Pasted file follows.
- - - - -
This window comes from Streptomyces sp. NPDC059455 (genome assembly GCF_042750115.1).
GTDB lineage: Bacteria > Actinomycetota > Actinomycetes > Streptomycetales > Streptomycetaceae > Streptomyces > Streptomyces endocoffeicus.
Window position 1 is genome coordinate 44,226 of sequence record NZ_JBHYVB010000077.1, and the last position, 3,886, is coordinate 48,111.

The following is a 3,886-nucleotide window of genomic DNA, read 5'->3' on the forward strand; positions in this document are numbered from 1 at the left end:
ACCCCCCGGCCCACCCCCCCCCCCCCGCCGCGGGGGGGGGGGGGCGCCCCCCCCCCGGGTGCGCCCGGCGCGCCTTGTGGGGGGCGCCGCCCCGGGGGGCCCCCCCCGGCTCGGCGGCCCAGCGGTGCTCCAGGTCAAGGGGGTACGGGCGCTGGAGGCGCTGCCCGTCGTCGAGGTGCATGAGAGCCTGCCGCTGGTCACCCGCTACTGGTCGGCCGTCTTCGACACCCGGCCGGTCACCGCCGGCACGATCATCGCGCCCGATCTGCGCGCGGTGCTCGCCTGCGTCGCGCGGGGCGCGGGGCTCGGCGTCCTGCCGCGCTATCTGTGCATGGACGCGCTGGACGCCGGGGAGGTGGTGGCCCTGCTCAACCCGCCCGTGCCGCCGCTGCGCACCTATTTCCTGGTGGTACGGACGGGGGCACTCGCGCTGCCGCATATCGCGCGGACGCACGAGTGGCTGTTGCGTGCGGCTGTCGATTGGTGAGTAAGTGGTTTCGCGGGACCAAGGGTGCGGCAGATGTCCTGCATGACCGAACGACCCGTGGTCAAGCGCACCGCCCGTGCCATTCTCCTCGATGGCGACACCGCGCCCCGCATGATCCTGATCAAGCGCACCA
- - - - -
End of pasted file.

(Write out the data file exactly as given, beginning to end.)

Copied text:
This window comes from Streptomyces sp. NPDC059455 (genome assembly GCF_042750115.1).
GTDB lineage: Bacteria > Actinomycetota > Actinomycetes > Streptomycetales > Streptomycetaceae > Streptomyces > Streptomyces endocoffeicus.
Window position 1 is genome coordinate 44,226 of sequence record NZ_JBHYVB010000077.1, and the last position, 3,886, is coordinate 48,111.

The following is a 3,886-nucleotide window of genomic DNA, read 5'->3' on the forward strand; positions in this document are numbered from 1 at the left end:
ACCCCCCGGCCCACCCCCCCCCCCCCGCCGCGGGGGGGGGGGGGCGCCCCCCCCCCGGGTGCGCCCGGCGCGCCTTGTGGGGGGCGCCGCCCCGGGGGGCCCCCCCCGGCTCGGCGGCCCAGCGGTGCTCCAGGTCAAGGGGGTACGGGCGCTGGAGGCGCTGCCCGTCGTCGAGGTGCATGAGAGCCTGCCGCTGGTCACCCGCTACTGGTCGGCCGTCTTCGACACCCGGCCGGTCACCGCCGGCACGATCATCGCGCCCGATCTGCGCGCGGTGCTCGCCTGCGTCGCGCGGGGCGCGGGGCTCGGCGTCCTGCCGCGCTATCTGTGCATGGACGCGCTGGACGCCGGGGAGGTGGTGGCCCTGCTCAACCCGCCCGTGCCGCCGCTGCGCACCTATTTCCTGGTGGTACGGACGGGGGCACTCGCGCTGCCGCATATCGCGCGGACGCACGAGTGGCTGTTGCGTGCGGCTGTCGATTGGTGAGTAAGTGGTTTCGCGGGACCAAGGGTGCGGCAGATGTCCTGCATGACCGAACGACCCGTGGTCAAGCGCACCGCCCGTGCCATTCTCCTCGATGGCGACACCGCGCCCCGCATGATCCTGATCAAGCGCACCA